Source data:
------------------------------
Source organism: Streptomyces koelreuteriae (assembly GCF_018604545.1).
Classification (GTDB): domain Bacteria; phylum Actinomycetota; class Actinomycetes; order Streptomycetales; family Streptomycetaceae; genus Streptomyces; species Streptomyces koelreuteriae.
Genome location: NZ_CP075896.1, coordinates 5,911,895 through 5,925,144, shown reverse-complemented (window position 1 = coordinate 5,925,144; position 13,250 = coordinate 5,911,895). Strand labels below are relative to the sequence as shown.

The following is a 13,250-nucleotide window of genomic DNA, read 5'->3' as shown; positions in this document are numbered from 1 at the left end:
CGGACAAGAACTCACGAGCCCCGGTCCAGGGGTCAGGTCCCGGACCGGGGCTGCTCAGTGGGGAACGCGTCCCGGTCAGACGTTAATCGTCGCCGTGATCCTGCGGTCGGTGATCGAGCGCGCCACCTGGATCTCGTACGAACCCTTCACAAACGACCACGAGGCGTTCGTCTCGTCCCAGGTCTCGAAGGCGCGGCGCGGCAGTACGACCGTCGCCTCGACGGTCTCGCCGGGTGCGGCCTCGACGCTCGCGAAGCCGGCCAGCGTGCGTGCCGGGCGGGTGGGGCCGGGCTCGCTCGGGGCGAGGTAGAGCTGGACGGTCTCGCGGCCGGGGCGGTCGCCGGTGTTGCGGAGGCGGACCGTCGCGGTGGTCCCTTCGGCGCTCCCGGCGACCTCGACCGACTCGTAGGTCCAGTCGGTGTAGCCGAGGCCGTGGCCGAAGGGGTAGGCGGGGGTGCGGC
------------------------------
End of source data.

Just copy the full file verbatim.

Source organism: Streptomyces koelreuteriae (assembly GCF_018604545.1).
Classification (GTDB): domain Bacteria; phylum Actinomycetota; class Actinomycetes; order Streptomycetales; family Streptomycetaceae; genus Streptomyces; species Streptomyces koelreuteriae.
Genome location: NZ_CP075896.1, coordinates 5,911,895 through 5,925,144, shown reverse-complemented (window position 1 = coordinate 5,925,144; position 13,250 = coordinate 5,911,895). Strand labels below are relative to the sequence as shown.

The following is a 13,250-nucleotide window of genomic DNA, read 5'->3' as shown; positions in this document are numbered from 1 at the left end:
CGGACAAGAACTCACGAGCCCCGGTCCAGGGGTCAGGTCCCGGACCGGGGCTGCTCAGTGGGGAACGCGTCCCGGTCAGACGTTAATCGTCGCCGTGATCCTGCGGTCGGTGATCGAGCGCGCCACCTGGATCTCGTACGAACCCTTCACAAACGACCACGAGGCGTTCGTCTCGTCCCAGGTCTCGAAGGCGCGGCGCGGCAGTACGACCGTCGCCTCGACGGTCTCGCCGGGTGCGGCCTCGACGCTCGCGAAGCCGGCCAGCGTGCGTGCCGGGCGGGTGGGGCCGGGCTCGCTCGGGGCGAGGTAGAGCTGGACGGTCTCGCGGCCGGGGCGGTCGCCGGTGTTGCGGAGGCGGACCGTCGCGGTGGTCCCTTCGGCGCTCCCGGCGACCTCGACCGACTCGTAGGTCCAGTCGGTGTAGCCGAGGCCGTGGCCGAAGGGGTAGGCGGGGGTGCGGC